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Anorak | In A Stew

In A Stew

by | 20th, May 2003

‘IS Alec Stewart the best wicket keeper-batsman in England at the moment? Yes, almost certainly.

The Methuselah of English cricket

Should he have been selected for the two-Test series against Zimbabwe, which starts on Thursday? Almost certainly, no.

Stewart is 40 years old and, although he remains remarkably agile for a man his age and although his desire is still as great as ever, he is past his prime.

Whatever Nasser Hussain and the selectors say about not being able to take the opposition lightly, this series is a great opportunity to blood new players.

Three have already been chosen in the squad for the first Test.

James Anderson has earned his chance by his performances in Australia and at the World Cup.

James Kirtley is another who already has experience of playing for England in one-day internationals.

And Anthony McGrath has been given then opportunity to stake a claim to an all-rounder spot by Andrew Flintoff’s continuing bad luck with injuries.

Maybe it is this inexperience towards the bottom of the batting order that has persuaded the selectors to choose Stewart ahead of pretenders like James Foster or Chris Read.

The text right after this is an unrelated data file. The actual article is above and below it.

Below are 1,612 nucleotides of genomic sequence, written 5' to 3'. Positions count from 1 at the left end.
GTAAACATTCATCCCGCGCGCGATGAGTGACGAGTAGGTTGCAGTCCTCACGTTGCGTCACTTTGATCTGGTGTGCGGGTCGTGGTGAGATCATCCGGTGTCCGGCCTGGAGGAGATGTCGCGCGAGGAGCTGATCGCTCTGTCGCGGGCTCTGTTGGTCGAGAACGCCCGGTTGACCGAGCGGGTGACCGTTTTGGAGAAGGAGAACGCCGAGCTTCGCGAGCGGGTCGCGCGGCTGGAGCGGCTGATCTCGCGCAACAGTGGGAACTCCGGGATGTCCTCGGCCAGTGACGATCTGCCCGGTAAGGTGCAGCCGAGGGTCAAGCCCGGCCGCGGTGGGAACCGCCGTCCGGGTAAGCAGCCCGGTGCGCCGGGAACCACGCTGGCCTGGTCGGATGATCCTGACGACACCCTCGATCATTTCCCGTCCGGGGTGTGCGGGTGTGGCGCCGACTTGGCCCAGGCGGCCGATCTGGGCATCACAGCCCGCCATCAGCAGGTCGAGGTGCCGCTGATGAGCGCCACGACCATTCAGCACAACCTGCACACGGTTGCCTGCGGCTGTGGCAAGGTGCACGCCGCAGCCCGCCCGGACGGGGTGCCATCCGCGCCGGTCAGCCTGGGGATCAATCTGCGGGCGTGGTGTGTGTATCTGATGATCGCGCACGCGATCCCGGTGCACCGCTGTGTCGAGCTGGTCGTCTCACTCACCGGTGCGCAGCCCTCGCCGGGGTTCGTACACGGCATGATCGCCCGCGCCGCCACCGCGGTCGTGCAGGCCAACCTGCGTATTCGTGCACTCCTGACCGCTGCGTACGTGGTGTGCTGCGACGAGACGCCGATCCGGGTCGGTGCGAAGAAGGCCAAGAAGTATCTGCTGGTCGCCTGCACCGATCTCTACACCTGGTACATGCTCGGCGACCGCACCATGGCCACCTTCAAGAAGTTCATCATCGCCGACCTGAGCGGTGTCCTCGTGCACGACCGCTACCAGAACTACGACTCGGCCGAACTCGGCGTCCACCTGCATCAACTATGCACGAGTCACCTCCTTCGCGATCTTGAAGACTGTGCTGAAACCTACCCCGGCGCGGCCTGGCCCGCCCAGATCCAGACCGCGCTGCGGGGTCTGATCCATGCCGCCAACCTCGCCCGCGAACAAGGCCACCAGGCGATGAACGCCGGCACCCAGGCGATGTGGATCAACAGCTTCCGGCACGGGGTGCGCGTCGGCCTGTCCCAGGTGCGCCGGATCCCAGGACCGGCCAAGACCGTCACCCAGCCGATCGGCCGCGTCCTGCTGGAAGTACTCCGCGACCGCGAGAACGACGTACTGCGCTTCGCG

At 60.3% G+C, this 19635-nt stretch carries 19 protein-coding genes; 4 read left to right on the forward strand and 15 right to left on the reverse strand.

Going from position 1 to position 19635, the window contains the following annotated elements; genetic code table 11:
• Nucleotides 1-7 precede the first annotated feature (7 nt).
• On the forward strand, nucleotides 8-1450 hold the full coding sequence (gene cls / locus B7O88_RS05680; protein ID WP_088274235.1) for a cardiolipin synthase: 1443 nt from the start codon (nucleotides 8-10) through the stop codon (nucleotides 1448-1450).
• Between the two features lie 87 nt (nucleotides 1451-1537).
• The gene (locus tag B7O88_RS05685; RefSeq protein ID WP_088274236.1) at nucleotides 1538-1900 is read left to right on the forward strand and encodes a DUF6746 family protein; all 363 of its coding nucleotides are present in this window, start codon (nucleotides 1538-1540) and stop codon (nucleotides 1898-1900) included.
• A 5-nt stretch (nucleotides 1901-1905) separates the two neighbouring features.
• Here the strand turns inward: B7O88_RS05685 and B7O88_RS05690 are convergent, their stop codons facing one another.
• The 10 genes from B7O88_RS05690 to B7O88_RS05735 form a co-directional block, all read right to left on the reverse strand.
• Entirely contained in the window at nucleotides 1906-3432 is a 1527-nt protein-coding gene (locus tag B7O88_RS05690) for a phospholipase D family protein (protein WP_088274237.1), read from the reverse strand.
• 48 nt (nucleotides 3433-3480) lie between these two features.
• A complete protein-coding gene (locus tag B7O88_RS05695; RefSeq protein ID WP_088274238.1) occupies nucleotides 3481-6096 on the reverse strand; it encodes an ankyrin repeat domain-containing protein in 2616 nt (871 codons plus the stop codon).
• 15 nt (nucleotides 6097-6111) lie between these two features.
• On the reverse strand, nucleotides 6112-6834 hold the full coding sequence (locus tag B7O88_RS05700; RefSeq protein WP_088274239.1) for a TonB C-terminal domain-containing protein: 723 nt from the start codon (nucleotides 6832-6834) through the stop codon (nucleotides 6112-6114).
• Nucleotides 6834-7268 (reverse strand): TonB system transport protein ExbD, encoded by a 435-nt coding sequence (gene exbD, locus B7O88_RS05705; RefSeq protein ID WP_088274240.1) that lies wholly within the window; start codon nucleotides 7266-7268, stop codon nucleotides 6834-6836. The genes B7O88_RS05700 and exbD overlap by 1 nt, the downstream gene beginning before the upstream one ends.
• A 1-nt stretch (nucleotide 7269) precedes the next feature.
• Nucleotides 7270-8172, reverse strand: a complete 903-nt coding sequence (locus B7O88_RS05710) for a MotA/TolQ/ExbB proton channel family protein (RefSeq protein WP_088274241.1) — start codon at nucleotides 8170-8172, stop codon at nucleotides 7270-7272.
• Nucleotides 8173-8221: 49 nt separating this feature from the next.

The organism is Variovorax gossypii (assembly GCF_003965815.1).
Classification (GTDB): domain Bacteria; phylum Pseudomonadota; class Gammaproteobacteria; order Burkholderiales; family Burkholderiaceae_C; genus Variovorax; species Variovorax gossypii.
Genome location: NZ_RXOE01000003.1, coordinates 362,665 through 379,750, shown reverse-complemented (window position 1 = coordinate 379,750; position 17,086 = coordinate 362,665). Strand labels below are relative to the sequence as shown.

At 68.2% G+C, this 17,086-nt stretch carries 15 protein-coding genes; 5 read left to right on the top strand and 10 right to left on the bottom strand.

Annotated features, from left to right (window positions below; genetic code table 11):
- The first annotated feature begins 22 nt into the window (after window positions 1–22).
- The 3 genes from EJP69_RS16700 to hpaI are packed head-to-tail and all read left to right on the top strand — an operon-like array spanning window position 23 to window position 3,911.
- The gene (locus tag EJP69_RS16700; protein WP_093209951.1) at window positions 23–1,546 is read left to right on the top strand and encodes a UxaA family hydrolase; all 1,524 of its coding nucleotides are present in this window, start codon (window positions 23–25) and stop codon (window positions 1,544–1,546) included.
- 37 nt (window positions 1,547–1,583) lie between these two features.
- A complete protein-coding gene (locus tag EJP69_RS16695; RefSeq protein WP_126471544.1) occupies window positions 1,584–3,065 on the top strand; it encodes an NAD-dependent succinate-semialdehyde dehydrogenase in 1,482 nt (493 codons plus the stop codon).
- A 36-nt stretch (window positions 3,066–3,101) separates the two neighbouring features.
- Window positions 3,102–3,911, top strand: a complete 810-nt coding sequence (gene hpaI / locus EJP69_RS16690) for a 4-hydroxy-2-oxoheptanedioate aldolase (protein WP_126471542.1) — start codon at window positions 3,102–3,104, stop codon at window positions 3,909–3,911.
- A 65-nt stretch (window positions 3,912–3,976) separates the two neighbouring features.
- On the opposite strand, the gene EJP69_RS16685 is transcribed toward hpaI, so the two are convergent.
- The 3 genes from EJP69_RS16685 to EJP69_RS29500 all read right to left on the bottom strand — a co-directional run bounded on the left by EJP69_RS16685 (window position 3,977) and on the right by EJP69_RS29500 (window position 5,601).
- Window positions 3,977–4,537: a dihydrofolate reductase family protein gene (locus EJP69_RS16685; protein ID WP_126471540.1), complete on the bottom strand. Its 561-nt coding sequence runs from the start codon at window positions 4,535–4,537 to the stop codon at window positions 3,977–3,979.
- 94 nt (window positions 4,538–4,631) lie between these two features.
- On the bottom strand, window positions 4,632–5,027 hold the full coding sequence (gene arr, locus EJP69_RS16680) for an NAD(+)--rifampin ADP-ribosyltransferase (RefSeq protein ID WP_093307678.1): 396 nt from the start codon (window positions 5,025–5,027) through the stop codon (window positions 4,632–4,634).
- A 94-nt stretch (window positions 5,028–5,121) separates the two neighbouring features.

If so, one can only hope that the return of Flintoff and/or Andrew Caddick prompts a bit of a change of heart.

There never is a right time to swap your most experienced player for a relatively untried youngster, but it is hard to think of a better time than now.

Without their one genuinely world-class player, Zimbabwe should be no match for England.

Surely, batting Foster or Read (both of whom have experience of Test cricket in far harder circumstances) at No.7 wouldn’t have been too much of a gamble.

If the top six cannot perform against a side as inexperienced as Zimbabwe, they do not deserve to win.

The problem now is that, if Stewart gets runs against this below-par bowling attack, then he will become impossible to drop for the rest of the summer.

And that, in the longer term, is bad news for England.’



Posted: 20th, May 2003 | In: Back pages Comment | Follow the Comments on our RSS feed: RSS 2.0 | TrackBack | Permalink